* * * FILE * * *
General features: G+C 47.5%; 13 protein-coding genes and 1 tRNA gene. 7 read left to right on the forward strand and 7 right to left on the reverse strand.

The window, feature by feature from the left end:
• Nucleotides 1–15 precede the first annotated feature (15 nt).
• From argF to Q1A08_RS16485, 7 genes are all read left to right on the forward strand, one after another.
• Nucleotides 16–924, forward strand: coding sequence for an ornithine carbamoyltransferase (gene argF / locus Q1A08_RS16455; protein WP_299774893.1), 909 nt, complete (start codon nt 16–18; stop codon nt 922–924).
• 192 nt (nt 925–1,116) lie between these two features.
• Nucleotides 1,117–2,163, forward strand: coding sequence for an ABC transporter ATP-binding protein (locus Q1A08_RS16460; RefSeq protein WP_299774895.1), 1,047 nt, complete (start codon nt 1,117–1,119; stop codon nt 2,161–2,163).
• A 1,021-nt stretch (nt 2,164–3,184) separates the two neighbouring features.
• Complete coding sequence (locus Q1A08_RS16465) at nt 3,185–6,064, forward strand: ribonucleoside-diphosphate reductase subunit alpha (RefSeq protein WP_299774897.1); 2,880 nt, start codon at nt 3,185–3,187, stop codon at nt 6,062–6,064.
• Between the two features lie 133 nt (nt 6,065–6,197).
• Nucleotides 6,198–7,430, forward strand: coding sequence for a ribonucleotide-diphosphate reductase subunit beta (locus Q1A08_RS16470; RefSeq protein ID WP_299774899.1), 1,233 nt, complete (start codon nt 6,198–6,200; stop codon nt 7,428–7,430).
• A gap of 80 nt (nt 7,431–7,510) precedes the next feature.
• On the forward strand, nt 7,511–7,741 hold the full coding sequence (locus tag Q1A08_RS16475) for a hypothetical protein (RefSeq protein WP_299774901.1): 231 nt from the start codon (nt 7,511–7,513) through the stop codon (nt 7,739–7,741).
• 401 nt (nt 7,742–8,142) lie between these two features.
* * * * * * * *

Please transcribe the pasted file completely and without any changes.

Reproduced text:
General features: G+C 47.5%; 13 protein-coding genes and 1 tRNA gene. 7 read left to right on the forward strand and 7 right to left on the reverse strand.

The window, feature by feature from the left end:
• Nucleotides 1–15 precede the first annotated feature (15 nt).
• From argF to Q1A08_RS16485, 7 genes are all read left to right on the forward strand, one after another.
• Nucleotides 16–924, forward strand: coding sequence for an ornithine carbamoyltransferase (gene argF / locus Q1A08_RS16455; protein WP_299774893.1), 909 nt, complete (start codon nt 16–18; stop codon nt 922–924).
• 192 nt (nt 925–1,116) lie between these two features.
• Nucleotides 1,117–2,163, forward strand: coding sequence for an ABC transporter ATP-binding protein (locus Q1A08_RS16460; RefSeq protein WP_299774895.1), 1,047 nt, complete (start codon nt 1,117–1,119; stop codon nt 2,161–2,163).
• A 1,021-nt stretch (nt 2,164–3,184) separates the two neighbouring features.
• Complete coding sequence (locus Q1A08_RS16465) at nt 3,185–6,064, forward strand: ribonucleoside-diphosphate reductase subunit alpha (RefSeq protein WP_299774897.1); 2,880 nt, start codon at nt 3,185–3,187, stop codon at nt 6,062–6,064.
• Between the two features lie 133 nt (nt 6,065–6,197).
• Nucleotides 6,198–7,430, forward strand: coding sequence for a ribonucleotide-diphosphate reductase subunit beta (locus Q1A08_RS16470; RefSeq protein ID WP_299774899.1), 1,233 nt, complete (start codon nt 6,198–6,200; stop codon nt 7,428–7,430).
• A gap of 80 nt (nt 7,431–7,510) precedes the next feature.
• On the forward strand, nt 7,511–7,741 hold the full coding sequence (locus tag Q1A08_RS16475) for a hypothetical protein (RefSeq protein WP_299774901.1): 231 nt from the start codon (nt 7,511–7,513) through the stop codon (nt 7,739–7,741).
• 401 nt (nt 7,742–8,142) lie between these two features.